Pelosi: Tough but With a Sweet Tooth
If-and let's capitalize that-IF the Democrats take back control of the House in the fall elections and put San Francisco's Nancy Pelosi in the speaker's chair, there are going to be a lot more changes than a wholesale firing of GOP aides by gleeful new committee chairmen. In fact, the stylistic changes the first woman in that job would inaugurate could be the biggest story of the November 7 midterm election should Democrats win the needed 15 seats to take charge.
First, she's a lot tougher than many think. In fact a top Republican member tells us that he wishes Dennis Hastert, the likable speaker from Illinois, was as hard on GOP crooks and goof-ups as Pelosi has been on her misfits.
Then there's the woman's touch. Gone would be the clubby feel of the current mostly male leadership. Instead, look for lots of flowers, bowls of San Francisco's Ghirardelli chocolate, and good art mixed in with photos of her grandkids. What's more, meeting-goers would be greeted with fruit and muffins for breakfast, sandwiches for lunch, and maybe a sit-down dinner at her Georgetown condo at night. "Food shows people respect," says an aide. Fashion might also return to Washington, but she doesn't get all the credit: Pelosi's husband buys her threads. And finally, the hours would be much longer, as the 60 Minutes crew following her around for an upcoming October feature story are finding out the hard way.
Not Just Yahoo! Getting 'Face' Time
The closest the social networking site facebook.com usually comes to politics is grainy photos of candidates' inebriated kids. Not anymore. For the same reason Yahoo! is looking to blow nearly $1 billion to buy Facebook, politicians are moving in: It's where the kids are. Facebook has just started tallying the number of users who list support for candidates. They're mostly lefties, but Maryland Republican Senate candidate Michael Steele is a fave. Some candidates work the site, like Indiana Democratic Sen. Evan Bayh, a likely 2008 presidential bidder. His bio is very Facebook: It links to another site that calls him a hot senator.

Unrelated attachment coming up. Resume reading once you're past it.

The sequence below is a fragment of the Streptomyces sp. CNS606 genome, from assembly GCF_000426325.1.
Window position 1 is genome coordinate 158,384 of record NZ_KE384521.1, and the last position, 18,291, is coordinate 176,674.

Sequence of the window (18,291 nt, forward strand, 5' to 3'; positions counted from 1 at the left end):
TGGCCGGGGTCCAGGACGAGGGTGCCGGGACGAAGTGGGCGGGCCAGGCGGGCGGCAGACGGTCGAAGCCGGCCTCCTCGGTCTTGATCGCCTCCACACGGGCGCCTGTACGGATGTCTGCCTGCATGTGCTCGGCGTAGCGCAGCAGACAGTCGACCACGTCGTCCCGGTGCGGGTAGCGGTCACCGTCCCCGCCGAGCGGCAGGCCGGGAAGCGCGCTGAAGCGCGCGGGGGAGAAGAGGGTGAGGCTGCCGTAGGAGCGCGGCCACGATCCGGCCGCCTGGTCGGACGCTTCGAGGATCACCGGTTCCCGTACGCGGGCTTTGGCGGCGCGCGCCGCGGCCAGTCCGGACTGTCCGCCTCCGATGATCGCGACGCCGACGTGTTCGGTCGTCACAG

At the White House, a Full-Service Flack
He's done print, TV, and radio, so when new White House Press Secretary Tony Snow doesn't have the info he needs, the former newsman knows how to get it. Reporting, he says, "makes the job fun." And beyond liking reporters, Snow's working to make it easier for them to get answers out of the White House. But has his press coddling gone too far? At a briefing last week, he flipped over the tapes of two recorders that had clicked off. "This is part of my obligation as a press secretary. For those who regularly attend, that is a service we provide."
After 10 Years, Time for a Cookie Break
What could be better than baking Christmas cookies? How about having no job and unlimited time to devote to the batter and oven? That's exactly what Fox News Washington Bureau Chief Kim Hume has planned. The better half of the bureau's on-camera star, Brit Hume, Kim is leaving after Thanksgiving. And why? "I'm just done," she says. "Most times when this happens, people always think there's a back story," she says. "In this case, there really isn't," she says, adding: "Now's the time, and I want to finish well." The Humes, who worked together at ABC before Fox, set the bureau up in 1996 and get credit for making it a powerhouse. Brit asked her to stay but caved in. "He gets husband points galore for this," she says. Her future? "I'll do something," says Hume, 51. But first, those cookies. "My cookies are famous," she says. "I can bake my Christmas cookies at leisure. I know this sounds stupid, but you have no idea how good that sounds to me."